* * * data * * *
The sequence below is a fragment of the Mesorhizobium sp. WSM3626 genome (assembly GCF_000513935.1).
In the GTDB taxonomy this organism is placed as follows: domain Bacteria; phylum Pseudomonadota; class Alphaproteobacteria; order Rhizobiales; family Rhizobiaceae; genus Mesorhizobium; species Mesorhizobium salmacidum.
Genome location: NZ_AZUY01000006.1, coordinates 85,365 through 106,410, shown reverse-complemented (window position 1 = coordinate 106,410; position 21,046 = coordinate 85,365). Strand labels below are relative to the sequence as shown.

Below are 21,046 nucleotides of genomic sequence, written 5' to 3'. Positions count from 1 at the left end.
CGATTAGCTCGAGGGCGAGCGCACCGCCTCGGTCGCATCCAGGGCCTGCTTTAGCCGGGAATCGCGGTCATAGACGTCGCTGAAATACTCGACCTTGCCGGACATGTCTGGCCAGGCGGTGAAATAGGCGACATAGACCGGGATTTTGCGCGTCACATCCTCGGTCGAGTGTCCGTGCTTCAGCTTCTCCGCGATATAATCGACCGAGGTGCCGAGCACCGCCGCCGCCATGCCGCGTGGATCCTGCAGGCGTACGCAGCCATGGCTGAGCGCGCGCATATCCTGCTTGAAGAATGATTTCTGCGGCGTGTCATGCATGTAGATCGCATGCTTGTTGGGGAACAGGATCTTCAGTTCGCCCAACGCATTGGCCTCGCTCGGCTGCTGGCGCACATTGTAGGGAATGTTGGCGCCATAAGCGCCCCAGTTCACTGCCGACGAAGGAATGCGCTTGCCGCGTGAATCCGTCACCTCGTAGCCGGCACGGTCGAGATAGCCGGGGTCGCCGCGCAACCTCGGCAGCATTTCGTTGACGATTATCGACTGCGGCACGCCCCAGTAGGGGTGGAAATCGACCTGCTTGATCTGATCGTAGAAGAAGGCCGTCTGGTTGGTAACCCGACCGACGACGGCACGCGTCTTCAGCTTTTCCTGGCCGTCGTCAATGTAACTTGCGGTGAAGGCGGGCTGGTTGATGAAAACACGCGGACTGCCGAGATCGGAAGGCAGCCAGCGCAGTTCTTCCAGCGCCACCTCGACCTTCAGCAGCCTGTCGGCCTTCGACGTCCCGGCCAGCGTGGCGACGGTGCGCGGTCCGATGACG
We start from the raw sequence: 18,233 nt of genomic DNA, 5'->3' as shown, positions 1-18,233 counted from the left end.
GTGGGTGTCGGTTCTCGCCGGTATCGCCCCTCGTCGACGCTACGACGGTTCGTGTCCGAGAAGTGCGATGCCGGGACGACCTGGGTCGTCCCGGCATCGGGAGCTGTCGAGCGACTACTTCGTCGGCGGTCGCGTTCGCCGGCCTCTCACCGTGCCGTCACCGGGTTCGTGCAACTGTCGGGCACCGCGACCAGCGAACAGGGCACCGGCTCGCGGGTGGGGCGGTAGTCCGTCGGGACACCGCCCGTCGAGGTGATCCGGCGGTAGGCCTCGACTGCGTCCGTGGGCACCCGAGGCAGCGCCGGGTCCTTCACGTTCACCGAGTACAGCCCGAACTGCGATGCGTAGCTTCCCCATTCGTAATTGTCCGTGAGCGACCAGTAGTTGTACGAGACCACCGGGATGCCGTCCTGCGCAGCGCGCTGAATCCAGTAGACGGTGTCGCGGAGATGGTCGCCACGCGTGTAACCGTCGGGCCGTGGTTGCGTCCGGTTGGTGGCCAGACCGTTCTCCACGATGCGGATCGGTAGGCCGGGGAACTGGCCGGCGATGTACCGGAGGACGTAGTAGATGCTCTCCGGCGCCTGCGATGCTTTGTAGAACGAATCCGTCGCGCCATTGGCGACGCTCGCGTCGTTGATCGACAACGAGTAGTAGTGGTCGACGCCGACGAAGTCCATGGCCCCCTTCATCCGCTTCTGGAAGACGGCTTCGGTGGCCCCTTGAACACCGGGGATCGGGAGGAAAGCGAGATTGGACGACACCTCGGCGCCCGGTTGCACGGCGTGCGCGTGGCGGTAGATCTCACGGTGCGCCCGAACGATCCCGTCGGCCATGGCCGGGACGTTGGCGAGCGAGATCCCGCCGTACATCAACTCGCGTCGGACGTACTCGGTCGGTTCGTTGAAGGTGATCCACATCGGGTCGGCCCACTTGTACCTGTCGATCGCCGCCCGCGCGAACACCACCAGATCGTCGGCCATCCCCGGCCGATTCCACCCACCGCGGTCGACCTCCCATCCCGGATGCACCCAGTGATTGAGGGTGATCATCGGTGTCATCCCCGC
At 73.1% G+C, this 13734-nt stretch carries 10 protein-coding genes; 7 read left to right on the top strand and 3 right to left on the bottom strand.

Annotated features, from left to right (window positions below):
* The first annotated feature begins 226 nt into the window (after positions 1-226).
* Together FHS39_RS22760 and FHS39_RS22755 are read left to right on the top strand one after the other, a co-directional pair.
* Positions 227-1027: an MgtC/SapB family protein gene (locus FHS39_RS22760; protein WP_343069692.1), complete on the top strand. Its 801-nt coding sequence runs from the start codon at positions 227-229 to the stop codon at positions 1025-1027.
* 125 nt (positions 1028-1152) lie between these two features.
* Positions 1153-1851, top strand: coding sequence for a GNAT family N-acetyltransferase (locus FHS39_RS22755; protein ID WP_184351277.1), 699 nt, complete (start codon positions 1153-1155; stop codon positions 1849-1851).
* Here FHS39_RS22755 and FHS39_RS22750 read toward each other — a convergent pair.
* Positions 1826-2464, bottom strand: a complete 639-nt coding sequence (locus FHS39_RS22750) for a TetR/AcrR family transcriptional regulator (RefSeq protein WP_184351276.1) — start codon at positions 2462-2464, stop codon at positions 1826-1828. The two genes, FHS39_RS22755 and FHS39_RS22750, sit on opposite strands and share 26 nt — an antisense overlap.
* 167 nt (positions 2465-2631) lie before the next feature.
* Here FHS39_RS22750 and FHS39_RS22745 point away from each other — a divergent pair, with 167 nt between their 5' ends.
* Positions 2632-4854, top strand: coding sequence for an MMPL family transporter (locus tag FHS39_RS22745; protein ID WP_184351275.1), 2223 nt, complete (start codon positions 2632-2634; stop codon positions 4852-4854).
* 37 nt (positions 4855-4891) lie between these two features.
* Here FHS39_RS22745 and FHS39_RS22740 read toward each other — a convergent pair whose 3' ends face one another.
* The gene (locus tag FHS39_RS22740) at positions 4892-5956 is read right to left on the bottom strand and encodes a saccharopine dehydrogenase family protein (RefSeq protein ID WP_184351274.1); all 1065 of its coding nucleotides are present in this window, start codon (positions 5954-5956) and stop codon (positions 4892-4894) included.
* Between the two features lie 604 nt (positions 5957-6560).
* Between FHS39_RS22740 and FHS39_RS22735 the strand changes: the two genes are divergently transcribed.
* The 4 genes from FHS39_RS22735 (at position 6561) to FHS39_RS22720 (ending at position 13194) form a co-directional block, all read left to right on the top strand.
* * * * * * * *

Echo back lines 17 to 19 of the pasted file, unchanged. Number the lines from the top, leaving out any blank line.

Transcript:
* 167 nt (positions 2465-2631) lie before the next feature.
* Here FHS39_RS22750 and FHS39_RS22745 point away from each other — a divergent pair, with 167 nt between their 5' ends.
* Positions 2632-4854, top strand: coding sequence for an MMPL family transporter (locus tag FHS39_RS22745; protein ID WP_184351275.1), 2223 nt, complete (start codon positions 2632-2634; stop codon positions 4852-4854).